I switch between iOS and Android every 2-3 years to stay current with both platforms. I am currently in the middle of the Android period. While the More 1 supported the ASHA protocol, the low power caused the Bluetooth to constantly cut out unless the phone was right in front of me. Additionally, I was unable to connect to my Mac without an additional accessory. With the KS10s, I can leave my phone at my desk and walk to the kitchen or living room while streaming without issue.

It was also great to find that I can wear my over-ear Bose headphones with both the More 1s and the KS10s. They are comfortable and provide improved music sound, noise-canceling, and no feedback issues while working. The AutoSense in the KS10s automatically switches to the music program, though I have created a custom one that has better defaults for my taste. When I go for the follow-up next week, I will see if the default Music program can be adjusted.

I plan to test out the KS10s for a month and then decide to stay or switch to the More 1s. I continue to miss the 360 sound of the More 1s, but so far, the KS10’s combined voice clarity and technology may fit my life a bit better. Though being able to use my over-ear headphones helps alleviate some of the More 1s connectivity issues. This may be a tough decision!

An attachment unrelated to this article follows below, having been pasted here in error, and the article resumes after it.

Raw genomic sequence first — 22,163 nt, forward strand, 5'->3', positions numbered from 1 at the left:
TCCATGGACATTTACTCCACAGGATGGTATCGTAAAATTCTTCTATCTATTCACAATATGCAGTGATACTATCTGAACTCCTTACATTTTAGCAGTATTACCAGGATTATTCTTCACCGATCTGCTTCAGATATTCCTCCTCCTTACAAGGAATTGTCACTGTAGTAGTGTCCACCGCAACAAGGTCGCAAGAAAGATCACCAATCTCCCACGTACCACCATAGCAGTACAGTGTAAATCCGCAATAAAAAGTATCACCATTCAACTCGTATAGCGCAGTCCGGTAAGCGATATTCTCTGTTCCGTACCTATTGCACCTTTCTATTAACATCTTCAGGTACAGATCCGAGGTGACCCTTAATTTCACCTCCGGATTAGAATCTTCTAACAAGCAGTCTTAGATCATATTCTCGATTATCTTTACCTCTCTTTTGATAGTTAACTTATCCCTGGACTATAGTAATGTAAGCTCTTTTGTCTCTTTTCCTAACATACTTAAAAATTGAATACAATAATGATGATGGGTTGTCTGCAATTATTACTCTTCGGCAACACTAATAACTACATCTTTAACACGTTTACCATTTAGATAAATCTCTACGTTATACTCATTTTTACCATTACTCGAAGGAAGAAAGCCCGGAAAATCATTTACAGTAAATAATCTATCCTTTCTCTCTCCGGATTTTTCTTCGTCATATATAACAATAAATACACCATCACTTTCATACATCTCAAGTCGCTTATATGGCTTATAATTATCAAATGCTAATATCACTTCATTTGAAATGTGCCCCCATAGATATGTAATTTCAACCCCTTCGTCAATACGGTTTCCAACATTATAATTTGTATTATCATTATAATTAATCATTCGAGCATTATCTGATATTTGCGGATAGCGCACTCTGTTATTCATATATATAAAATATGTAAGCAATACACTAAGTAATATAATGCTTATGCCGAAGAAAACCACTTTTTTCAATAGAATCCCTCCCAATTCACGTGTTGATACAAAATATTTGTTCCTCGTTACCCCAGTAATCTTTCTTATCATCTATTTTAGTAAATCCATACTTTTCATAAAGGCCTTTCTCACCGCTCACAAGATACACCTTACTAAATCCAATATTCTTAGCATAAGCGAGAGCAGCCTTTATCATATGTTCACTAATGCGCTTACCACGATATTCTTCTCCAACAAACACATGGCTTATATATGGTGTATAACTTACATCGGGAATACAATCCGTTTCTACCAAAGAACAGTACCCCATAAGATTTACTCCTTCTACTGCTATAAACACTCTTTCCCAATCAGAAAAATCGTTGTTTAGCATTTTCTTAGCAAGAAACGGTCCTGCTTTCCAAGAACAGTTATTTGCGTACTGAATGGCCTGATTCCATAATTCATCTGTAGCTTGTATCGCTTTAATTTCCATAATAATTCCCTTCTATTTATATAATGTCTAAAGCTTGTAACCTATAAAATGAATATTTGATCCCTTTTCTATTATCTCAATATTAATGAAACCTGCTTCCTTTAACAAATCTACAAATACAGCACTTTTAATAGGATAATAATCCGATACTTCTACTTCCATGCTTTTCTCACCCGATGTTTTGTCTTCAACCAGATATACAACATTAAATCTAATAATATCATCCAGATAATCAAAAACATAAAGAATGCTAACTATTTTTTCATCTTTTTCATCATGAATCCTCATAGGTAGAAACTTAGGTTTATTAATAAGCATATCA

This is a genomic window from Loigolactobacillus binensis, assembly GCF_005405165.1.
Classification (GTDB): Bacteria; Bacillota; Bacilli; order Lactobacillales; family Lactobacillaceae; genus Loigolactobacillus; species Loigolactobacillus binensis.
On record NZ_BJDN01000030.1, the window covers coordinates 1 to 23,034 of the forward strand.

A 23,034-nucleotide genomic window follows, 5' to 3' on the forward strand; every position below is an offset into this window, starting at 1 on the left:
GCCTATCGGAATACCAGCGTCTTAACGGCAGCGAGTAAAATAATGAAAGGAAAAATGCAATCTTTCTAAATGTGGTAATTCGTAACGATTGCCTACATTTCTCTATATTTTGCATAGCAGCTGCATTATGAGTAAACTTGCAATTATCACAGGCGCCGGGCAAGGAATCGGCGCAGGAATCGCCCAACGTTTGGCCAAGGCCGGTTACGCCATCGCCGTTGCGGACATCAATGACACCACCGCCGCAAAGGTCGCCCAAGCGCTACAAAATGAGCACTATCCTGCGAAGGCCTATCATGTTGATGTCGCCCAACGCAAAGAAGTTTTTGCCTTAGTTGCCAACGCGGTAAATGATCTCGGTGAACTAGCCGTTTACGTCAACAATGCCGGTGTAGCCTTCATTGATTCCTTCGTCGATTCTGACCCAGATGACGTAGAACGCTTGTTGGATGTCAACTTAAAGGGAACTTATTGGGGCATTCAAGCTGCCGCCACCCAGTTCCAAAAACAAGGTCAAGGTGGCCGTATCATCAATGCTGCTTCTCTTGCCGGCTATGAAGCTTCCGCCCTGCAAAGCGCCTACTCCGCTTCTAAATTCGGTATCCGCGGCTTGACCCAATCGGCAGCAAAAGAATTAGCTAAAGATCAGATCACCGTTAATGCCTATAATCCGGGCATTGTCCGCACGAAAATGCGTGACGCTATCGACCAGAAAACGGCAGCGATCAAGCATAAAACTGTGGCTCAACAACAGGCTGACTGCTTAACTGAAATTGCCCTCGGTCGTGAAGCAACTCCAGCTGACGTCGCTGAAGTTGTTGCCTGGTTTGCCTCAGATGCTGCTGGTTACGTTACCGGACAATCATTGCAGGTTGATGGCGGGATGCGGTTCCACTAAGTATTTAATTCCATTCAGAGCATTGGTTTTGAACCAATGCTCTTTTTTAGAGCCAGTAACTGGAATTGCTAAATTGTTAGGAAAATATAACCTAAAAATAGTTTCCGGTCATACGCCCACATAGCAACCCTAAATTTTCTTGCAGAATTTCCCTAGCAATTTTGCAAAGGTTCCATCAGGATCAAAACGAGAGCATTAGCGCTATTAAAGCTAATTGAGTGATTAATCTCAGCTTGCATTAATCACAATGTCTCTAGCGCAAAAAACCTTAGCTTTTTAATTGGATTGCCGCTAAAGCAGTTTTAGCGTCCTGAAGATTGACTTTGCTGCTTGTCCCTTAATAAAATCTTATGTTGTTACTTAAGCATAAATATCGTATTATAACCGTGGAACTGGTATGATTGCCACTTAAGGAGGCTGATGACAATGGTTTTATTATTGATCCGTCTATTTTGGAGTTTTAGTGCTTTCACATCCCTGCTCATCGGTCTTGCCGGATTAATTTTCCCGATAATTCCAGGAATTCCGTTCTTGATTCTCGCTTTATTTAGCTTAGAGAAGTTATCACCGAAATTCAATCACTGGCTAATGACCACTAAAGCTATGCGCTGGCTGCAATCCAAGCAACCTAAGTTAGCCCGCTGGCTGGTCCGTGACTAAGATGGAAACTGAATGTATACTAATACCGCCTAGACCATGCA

One question, would it be worth asking for another test of the More 1s and paying for a proper fitting to have a true comparison as pertaining to the voice clarity?

Thanks again to everyone on this forum. After spending hours reading pasts posts, you have helped me, and I am sure others, work through the struggles of being new to hearing aids.

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Welcome to the forum.

Thanks for the hearing aid reviews.
Very well done.

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I assume what you’re asking is whether to go back and try out the More 1 with the REM test done on it so that it’s more apple to apple comparison with the KS10 in terms of speech clarity in noise? I guess it depends on how much they want to charge you for the REM.

It’d be worth it if the actual gains are far off from the target gains and the REM adjustment is significant enough for you to be able to tell a difference. But it’s also possible that the actual gain is already close enough to the target gains that only little REM adjustment is necessary, then in that case you won’t notice much difference than before. The bottom line is that paying for the REM on the More 1 doesn’t necessarily guarantee that the result will be better than before. If it ends up sounding not much different than before, then what you’re paying for is basically the knowledge that the gains are already near optimal in the first place.